The Supreme Court held that deportation hearings are civil proceedings, the defendant cannot suppress his or her identity even if subject to an unlawful arrest, and the exclusionary rule does not apply to deportation hearings. Read the opinion here.
The case featured two respondents, Lopez-Mendoza and Sandoval-Sanchez. The Immigration and Naturalization Service (INS) arrested Lopez-Mendoza and Sandoval-Sanchez during a warrantless search of their work. An immigration judge ordered both of them deported. On appeal, the Supreme Court consolidated their cases.
Justice O’Connor, writing for the majority, stated that a deportation does not look at past actions by a defendant (except to shed light on the present) and only determines whether the defendant can stay in the United States. This led to her belief that deportation hearings are civil. In a civil proceeding, the judicial system does not afford the defendant the same protections as in a criminal trial. For example, for deportation the government only needs to show “reasonable, substantial, and probative evidence,” which is substantially less than the criminal trial requirement of “beyond a reasonable doubt.” Justice O’Connor held that deportation hearings are intended to streamline the deportation process.
Lopez-Mendoza sought to reverse his deportation because the immigration judge held a hearing after an unlawful arrest. However, the majority declared that because deportation hearings are not adjudicating past conduct, the lawfulness of the arrest or subsequent interrogations are immaterial. This means the government is trying to prevent an ongoing crime, which is different from punishing previous crimes. If a crime is in progress, immigration agents have the ability to arrest the immigrant.
Sandoval-Sanchez sought to exclude the evidence obtained upon his arrest from use at the trial. O’Connor found this argument more persuasive. The exclusionary rule suppresses evidence collected during an unlawful search, as determined by the Fourth Amendment. However, the Court had yet to decide its application in deportation hearings.
The Court decided to apply a balancing test to determine the application of the exclusionary rule. The Court balanced the social benefits of the exclusionary rule against the costs. The main benefit and reason for the exclusionary rule is to deter unlawful police conduct, while the costs of the rule are a more cumbersome adjudication and loss of probative evidence.
The majority believed the exclusionary rule would not have the usual deterrent effect on INS agents. The value of the rule is greater in criminal proceedings, while the INS usually arrests for a civil deportation hearing. Considering that the government must only establish the respondent’s identity and alienage, the identity of the alien cannot be suppressed, and alienage can often be proven with outside evidence; the officer will not need probative evidence discovered in an unlawful search. INS officials do not anticipate undocumented immigrants to challenge their deportation on exclusionary grounds, considering there were fewer than fifty deportation hearings since 1952 to address the Fourth Amendment challenge. In addition, the INS had implemented rules to deter the officers from violating the Fourth Amendment, so there was less need for courts to protect immigrants. Finally, “the possibility of declaratory relief against the agency thus offers a means for challenging the validity of INS practices, when standing requirements for bringing such an action can be met.” This would cause the exclusionary rule not to have its intended effect.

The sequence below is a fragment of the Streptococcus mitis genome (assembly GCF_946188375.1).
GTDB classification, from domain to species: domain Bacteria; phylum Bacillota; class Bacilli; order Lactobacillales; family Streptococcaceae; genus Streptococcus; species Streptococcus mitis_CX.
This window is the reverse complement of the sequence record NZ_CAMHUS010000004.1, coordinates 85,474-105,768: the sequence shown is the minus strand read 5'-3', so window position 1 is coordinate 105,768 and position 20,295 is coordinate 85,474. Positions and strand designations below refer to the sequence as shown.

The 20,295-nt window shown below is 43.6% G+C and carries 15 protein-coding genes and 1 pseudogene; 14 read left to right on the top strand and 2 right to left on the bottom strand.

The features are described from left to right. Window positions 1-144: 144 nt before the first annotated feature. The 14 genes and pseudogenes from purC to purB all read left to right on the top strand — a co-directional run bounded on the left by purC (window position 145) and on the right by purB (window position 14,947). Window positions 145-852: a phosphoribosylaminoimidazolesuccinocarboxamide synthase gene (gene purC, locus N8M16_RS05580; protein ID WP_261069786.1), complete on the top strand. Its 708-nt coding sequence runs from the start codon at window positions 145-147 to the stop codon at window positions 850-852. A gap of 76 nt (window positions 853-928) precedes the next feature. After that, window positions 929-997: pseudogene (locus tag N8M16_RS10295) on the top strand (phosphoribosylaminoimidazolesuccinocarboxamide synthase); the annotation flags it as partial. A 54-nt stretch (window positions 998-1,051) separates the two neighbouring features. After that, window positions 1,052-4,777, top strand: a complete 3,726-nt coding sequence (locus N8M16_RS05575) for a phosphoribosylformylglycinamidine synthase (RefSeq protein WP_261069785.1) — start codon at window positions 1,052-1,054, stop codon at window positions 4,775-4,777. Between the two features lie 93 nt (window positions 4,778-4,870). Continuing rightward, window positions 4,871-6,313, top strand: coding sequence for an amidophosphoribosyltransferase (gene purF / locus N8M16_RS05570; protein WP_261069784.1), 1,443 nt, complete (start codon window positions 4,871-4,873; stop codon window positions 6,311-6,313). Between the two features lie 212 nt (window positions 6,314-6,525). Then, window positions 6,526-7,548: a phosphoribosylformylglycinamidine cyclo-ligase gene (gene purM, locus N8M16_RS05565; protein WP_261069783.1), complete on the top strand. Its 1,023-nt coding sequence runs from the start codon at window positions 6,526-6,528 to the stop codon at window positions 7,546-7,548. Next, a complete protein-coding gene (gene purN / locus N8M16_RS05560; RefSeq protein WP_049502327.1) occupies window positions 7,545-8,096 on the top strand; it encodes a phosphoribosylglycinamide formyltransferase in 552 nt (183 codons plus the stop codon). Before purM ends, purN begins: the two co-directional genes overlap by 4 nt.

The majority ruled that the costs of applying the exclusionary rule would be too high. One cost would be excluding evidence the government needs to stop an ongoing crime (illegally in the country), because the government found it unlawfully. If more immigrants posed constitutional questions, it would bog down the streamlined deportation system. Further, Justice O’Connor determined that considering the number of arrests made by a single INS agent, it would be impractical for the officer to compile elaborate written reports for each arrest. The rule would restrict the INS from making mass arrests, which was the usual course of action. Considering the lack of the deterrent effect and the costs to the system, the Court decided that the exclusionary rule has no place in immigration courts.
Accordingly, the Court reversed the appellate courts and reinstated the orders for deportation.
Justice Brennan, White, Marshall, and Stevens dissented. Justice Brennan stated he did not believe a constitutional violation was immaterial because INS agents commit the violation or use the evidence at a civil trial. Justice White argued that the cost-benefit analysis of the exclusionary rule resulted in the same conclusion for criminal and civil proceedings, meaning the judiciary should apply the exclusionary rule to both. Justice Marshall agreed with Justice White, but concluded that the cost-benefit analysis was inadequate to determine the application of the Fourth Amendment.Authored by: Benjamin St. John Allen, Cornell Law School